CBRE discourages employees from buying water in plastic bottles by offering filtered water stations throughout the office. (Wallace Immen/The Globe and Mail)

Employees became part of the decision-making process, voting on what was important to them in the new office design, she adds. “The result is our people understand why we have brought in these new policies and that we’re acting with their health and wellness in mind.”

Ensuring employee buy-in is essential, comments John Trougakos, an associate professor in the department of management at University of Toronto at Scarborough, who has done research on the social aspects of employee lunch breaks.

While he hasn’t done any work with a company that has a firm don’t-eat-at-your-desk policy, he has seen companies with an informal norm that people are not to eat at their desks.

But if it’s not their personal choice, employees can end up becoming more fatigued, the research shows. “I can understand the argument that it makes sense to get people away from their desks, but our research has found it has a draining effect if people feel they are forced to socialize with other people and told how to use their personal break time.”

CBRE hopes its light-filled eating areas will not only keep work areas more hygienic but also encourage employees to mingle. (CBRE)

Dr. Trougakos adds: “We suggest companies need to be careful about creating artificial social interactions in the workplace. Because people might not like that.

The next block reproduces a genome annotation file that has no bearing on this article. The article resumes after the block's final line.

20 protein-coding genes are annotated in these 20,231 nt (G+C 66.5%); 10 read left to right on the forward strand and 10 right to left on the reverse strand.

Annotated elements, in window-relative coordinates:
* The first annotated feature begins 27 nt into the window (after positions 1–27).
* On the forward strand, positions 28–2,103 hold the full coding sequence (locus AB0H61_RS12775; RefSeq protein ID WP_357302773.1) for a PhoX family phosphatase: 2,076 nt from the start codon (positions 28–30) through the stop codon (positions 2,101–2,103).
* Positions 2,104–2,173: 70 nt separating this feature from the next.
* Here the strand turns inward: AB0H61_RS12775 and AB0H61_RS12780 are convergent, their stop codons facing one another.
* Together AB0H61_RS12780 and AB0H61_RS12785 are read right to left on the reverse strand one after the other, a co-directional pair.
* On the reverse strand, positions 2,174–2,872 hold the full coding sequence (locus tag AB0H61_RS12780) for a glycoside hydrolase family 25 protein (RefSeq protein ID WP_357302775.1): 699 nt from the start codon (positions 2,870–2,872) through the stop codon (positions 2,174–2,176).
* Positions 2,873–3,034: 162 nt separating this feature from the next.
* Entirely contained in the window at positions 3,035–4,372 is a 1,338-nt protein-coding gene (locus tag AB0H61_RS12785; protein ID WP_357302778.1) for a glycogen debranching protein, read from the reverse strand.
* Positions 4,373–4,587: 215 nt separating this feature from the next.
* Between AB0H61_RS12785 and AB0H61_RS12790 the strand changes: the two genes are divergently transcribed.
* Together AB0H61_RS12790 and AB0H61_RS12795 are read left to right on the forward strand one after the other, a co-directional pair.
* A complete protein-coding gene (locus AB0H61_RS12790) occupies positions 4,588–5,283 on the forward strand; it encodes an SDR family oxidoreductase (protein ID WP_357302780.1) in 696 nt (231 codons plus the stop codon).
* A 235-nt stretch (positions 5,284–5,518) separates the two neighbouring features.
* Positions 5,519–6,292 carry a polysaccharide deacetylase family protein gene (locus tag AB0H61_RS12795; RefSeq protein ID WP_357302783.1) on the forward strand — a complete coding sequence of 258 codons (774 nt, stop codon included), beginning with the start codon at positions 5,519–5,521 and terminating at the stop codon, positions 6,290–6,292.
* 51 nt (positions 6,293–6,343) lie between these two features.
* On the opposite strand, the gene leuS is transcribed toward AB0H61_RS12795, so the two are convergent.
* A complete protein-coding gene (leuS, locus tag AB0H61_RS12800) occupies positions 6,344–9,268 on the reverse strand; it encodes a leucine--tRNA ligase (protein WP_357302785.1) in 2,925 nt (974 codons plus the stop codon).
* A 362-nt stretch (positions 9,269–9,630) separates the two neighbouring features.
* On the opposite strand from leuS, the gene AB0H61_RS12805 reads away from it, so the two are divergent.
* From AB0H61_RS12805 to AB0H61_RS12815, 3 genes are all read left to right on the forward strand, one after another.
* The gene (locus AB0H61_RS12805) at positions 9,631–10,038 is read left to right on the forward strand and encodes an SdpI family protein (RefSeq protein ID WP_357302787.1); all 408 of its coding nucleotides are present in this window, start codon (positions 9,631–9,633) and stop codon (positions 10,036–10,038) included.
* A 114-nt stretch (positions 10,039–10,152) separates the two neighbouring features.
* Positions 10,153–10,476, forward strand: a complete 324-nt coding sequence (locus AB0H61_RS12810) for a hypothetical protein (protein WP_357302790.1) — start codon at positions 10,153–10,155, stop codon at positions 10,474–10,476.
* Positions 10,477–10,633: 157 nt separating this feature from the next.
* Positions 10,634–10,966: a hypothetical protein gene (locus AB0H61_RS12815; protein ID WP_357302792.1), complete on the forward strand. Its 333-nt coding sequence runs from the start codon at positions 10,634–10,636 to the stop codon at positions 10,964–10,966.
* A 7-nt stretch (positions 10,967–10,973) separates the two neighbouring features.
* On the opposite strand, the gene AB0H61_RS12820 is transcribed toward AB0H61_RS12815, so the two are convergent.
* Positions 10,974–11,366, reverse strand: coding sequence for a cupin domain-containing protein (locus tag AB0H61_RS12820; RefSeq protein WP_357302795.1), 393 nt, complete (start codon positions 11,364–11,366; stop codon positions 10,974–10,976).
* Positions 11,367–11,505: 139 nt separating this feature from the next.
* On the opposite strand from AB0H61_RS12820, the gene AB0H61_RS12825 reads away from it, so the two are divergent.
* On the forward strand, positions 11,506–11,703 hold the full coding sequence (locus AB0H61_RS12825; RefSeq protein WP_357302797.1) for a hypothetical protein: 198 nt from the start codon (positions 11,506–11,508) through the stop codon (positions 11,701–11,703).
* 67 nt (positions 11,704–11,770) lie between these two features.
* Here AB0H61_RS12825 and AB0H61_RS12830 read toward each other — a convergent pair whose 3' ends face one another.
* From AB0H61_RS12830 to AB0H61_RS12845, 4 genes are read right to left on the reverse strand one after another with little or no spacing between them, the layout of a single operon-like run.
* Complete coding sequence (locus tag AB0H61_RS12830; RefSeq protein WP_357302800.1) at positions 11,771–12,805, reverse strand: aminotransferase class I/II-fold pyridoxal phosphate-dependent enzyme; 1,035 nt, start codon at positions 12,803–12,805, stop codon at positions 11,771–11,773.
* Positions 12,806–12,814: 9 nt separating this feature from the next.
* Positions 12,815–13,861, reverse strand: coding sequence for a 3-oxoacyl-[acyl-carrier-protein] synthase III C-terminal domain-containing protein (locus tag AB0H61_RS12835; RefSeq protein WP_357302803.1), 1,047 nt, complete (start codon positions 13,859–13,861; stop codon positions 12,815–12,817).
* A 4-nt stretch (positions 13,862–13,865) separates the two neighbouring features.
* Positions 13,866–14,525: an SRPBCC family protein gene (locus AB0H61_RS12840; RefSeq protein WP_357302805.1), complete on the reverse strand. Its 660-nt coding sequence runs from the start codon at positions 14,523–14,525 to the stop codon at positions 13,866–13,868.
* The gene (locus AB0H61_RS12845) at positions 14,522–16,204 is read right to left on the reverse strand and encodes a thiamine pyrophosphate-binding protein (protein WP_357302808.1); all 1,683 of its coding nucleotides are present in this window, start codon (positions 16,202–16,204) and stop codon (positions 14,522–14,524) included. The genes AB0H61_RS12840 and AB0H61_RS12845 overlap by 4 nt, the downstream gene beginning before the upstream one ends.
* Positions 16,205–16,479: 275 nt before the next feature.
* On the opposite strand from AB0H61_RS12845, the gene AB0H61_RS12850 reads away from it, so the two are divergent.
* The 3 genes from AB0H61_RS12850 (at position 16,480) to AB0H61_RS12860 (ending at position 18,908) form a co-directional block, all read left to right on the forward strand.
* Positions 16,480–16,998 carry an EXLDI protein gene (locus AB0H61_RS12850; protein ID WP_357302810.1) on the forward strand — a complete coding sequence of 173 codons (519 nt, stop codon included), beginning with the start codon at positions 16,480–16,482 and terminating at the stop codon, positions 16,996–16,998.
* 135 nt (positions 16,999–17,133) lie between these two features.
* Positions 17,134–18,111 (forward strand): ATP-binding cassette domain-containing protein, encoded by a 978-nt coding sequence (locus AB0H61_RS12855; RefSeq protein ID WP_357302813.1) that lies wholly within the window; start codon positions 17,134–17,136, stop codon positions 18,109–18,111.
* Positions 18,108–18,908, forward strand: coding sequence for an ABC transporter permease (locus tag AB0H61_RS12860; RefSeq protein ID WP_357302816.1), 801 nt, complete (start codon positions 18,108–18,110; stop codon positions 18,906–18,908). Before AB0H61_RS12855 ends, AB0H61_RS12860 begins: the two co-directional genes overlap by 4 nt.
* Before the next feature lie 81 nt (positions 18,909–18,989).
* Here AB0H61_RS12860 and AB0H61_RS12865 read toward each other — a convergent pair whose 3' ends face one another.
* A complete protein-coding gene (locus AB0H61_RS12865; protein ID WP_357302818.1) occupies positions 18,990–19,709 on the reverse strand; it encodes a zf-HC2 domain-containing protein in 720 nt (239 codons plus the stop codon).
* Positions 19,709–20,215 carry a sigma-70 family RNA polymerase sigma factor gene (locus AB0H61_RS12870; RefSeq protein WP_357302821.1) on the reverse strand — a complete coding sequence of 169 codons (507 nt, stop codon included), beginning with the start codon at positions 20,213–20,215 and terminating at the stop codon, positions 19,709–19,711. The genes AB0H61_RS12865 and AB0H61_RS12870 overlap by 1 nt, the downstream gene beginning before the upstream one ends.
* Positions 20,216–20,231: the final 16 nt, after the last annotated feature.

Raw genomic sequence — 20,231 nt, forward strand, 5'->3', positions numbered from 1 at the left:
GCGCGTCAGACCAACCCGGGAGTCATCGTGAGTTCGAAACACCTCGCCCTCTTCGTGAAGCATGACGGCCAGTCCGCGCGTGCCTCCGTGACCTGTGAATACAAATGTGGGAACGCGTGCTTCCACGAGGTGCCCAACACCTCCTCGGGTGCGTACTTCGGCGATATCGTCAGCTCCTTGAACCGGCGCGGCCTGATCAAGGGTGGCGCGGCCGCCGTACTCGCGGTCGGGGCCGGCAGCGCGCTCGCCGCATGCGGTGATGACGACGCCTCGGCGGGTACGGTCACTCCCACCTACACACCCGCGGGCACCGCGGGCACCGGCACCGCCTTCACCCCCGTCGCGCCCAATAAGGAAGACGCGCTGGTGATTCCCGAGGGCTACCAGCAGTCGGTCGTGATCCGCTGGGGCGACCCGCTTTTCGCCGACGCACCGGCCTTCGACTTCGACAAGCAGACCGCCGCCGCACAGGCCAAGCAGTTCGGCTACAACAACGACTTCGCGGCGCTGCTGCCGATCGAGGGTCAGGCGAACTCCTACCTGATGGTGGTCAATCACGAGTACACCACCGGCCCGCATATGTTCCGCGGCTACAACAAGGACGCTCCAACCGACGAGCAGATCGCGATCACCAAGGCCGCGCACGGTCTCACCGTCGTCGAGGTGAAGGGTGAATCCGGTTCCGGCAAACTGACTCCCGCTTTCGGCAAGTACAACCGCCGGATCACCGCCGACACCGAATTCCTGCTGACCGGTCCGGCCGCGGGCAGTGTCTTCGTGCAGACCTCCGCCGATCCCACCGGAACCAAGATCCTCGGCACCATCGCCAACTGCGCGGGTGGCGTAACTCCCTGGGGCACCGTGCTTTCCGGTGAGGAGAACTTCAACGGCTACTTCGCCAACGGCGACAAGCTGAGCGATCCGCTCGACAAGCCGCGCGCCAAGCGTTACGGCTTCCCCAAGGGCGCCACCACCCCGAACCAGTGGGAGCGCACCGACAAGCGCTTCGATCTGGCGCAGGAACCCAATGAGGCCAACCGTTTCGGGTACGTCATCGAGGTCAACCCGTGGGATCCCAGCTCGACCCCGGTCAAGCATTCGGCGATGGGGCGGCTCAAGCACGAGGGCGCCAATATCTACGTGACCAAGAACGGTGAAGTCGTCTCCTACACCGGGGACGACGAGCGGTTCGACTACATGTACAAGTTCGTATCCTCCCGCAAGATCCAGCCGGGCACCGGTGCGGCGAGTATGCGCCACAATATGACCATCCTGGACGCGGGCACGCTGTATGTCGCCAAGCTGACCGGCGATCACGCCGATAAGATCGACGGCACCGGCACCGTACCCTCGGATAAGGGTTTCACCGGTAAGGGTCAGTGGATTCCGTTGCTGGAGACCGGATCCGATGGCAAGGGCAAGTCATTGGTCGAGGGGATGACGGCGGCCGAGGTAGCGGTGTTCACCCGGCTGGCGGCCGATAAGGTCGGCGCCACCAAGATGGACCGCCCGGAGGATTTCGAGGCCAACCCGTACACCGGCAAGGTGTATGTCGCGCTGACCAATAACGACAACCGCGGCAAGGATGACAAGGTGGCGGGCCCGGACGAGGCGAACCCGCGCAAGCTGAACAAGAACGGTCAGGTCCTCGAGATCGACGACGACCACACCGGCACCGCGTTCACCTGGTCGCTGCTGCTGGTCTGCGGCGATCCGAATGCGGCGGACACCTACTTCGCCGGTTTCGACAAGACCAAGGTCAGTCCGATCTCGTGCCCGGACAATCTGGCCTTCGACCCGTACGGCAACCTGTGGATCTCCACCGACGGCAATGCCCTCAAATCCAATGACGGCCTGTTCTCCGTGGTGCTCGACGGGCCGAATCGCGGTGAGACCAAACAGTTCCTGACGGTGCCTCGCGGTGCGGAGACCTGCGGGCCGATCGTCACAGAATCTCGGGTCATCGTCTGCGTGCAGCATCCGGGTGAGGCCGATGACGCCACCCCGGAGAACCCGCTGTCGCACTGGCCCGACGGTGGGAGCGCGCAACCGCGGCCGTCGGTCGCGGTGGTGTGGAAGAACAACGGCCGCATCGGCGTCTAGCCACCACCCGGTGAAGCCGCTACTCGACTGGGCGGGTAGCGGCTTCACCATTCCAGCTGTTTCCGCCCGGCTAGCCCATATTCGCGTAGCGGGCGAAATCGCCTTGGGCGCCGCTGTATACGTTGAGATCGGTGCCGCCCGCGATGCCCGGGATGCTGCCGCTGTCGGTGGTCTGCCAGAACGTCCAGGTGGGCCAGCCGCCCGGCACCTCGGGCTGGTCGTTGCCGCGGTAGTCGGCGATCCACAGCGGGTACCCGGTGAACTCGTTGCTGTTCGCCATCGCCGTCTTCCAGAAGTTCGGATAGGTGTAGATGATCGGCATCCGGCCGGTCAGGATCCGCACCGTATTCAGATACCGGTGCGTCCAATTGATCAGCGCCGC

“We would recommend that employers provide options so that people don’t feel they are forced to go to one place. Give them freedom to do what they want to do during their break and go where they want to go because getting a break is beneficial.”

And that’s the norm at CBRE, Ms. Fulford-Roy said.

“Informally, we have been getting feedback that people appreciate the change.” Follow-up questionnaires are being planned. “It doesn’t feel restrictive because everyone understands what we’ve done is to improve the overall experience of the employees.”

There have been a few cases of employees sneaking snacks at their desk, “but now all it takes is gentle reminders,” she says.

Another advantage of CBRE's office design, which keeps window spaces accessible, is clear views to Toronto's streetscape. (Wallace Immen/The Globe and Mail)

WELL done

Established in 2014, the International WELL Building Institute promotes certification in a building standard that addresses employee health and well-being. The certification requires meeting requirements in seven categories, including occupant health and well-being in the built environment: air, water, nourishment, light, fitness, comfort and mind.

WELL is designed to work harmoniously with LEED and other international green building systems for new and existing commercial buildings.

Toronto-Dominion Bank headquarters, located in the TD Centre in downtown Toronto, recently became the first WELL certified commercial project in Canada.

CBRE has four of the first 10 offices in Canada pending registration for certification – in Vancouver, Toronto West, Toronto North and the downtown Toronto head office.

Among features installed in the new head office to be compliant are:

Desks can be adjusted to stand-up position to reduce sedentary behaviour and alleviate back and shoulder pain.

All employees sit within 7.5 metres of natural light and views and close to a dispenser of fresh filtered water.

Noise cancellation systems are installed through the office to reduce background noise, which studies show is a leading cause of stress and distraction.

The lighting system automatically adjusts to the level of natural light outside, to reduce the impact of lighting on employee sleep-wake cycles.